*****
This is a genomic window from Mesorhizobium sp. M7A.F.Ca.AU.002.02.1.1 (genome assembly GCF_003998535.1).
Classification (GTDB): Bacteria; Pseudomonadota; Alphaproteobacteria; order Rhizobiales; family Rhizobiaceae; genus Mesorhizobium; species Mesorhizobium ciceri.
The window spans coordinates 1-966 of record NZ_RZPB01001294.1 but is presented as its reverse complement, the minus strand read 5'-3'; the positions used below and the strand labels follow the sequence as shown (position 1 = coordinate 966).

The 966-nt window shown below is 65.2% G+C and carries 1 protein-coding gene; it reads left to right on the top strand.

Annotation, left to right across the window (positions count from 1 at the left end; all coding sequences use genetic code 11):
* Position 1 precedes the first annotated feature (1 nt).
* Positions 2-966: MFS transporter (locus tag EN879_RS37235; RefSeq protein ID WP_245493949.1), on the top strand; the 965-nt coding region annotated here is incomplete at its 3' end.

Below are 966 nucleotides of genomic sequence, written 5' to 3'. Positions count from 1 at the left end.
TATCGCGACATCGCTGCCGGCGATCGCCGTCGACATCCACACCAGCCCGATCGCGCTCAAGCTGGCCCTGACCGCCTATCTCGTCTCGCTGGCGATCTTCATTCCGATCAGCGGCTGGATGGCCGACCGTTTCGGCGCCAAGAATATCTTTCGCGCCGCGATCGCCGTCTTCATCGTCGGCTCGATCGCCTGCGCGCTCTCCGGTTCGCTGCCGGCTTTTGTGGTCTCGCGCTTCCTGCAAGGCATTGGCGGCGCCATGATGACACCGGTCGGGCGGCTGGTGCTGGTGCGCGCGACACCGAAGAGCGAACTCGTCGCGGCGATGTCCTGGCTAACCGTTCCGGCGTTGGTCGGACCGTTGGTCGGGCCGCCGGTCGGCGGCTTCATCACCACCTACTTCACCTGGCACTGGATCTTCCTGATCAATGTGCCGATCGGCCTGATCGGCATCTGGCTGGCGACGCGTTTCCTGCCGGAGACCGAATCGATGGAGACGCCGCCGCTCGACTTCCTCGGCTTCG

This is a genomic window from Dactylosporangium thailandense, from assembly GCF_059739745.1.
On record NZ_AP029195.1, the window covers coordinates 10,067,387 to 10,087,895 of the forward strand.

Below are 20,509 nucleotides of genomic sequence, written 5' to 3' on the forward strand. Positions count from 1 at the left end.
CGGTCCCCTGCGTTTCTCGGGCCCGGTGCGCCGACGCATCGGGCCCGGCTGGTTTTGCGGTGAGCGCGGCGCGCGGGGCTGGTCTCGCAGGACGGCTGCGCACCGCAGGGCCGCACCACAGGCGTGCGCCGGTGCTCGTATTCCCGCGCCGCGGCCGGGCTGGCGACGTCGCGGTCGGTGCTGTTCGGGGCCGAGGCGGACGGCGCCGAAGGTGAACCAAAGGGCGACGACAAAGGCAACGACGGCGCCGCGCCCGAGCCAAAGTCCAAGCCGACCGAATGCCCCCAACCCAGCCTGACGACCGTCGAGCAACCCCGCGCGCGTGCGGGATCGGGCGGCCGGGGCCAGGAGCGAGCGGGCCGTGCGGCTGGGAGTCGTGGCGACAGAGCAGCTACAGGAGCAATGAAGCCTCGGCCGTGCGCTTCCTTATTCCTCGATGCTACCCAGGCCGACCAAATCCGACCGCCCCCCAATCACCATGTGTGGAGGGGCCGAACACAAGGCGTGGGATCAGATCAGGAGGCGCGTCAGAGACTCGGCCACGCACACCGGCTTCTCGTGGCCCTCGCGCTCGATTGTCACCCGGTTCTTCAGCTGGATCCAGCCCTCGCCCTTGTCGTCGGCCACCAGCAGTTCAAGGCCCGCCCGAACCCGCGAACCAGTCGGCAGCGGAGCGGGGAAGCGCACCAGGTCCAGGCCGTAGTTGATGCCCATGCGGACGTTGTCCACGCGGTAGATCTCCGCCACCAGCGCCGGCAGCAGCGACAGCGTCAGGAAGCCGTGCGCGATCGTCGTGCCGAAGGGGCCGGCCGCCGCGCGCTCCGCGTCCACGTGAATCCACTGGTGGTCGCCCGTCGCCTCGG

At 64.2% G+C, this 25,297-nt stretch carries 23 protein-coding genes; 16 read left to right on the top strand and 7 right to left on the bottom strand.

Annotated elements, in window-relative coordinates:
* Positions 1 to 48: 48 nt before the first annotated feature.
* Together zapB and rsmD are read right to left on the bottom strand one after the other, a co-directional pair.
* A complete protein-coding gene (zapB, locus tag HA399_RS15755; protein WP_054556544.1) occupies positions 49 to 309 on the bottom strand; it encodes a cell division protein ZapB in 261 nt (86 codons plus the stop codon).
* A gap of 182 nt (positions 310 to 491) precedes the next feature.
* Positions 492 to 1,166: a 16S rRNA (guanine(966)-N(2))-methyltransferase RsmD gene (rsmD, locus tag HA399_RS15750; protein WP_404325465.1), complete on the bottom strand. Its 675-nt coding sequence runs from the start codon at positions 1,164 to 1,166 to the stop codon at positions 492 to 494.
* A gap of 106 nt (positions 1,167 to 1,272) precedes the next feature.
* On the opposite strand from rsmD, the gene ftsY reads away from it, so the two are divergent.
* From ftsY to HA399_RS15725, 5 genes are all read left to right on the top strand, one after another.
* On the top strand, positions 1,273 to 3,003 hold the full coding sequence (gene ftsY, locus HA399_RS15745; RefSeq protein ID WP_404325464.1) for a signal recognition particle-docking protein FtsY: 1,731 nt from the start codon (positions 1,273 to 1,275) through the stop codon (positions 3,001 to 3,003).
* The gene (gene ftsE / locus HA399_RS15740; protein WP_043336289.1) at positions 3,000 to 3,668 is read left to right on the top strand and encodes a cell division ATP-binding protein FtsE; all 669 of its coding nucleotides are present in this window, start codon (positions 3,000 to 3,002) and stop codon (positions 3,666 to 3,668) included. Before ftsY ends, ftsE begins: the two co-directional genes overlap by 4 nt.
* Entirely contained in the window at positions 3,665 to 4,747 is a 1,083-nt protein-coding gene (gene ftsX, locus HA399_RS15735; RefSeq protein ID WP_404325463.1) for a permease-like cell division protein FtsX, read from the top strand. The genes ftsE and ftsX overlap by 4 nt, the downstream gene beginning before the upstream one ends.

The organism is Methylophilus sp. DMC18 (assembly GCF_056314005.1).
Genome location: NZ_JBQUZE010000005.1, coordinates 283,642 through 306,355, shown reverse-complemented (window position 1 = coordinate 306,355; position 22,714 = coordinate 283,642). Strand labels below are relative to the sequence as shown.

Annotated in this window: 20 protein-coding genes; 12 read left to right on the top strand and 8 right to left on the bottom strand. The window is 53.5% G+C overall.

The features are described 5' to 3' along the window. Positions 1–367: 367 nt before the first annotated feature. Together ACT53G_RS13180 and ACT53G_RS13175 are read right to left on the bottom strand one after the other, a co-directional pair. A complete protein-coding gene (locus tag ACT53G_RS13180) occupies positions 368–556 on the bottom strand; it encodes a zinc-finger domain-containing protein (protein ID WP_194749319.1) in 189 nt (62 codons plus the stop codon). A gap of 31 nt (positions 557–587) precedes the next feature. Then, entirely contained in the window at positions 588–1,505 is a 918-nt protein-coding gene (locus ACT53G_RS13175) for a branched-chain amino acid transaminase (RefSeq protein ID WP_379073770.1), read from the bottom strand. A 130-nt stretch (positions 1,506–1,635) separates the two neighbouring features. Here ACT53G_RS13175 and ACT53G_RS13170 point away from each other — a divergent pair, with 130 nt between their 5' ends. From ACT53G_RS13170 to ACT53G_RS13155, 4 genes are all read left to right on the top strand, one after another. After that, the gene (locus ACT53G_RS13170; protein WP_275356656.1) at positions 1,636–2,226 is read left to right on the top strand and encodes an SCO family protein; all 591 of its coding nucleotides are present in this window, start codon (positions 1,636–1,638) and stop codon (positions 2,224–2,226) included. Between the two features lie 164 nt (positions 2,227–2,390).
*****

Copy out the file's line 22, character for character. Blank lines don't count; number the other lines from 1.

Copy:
* On the opposite strand from rsmD, the gene ftsY reads away from it, so the two are divergent.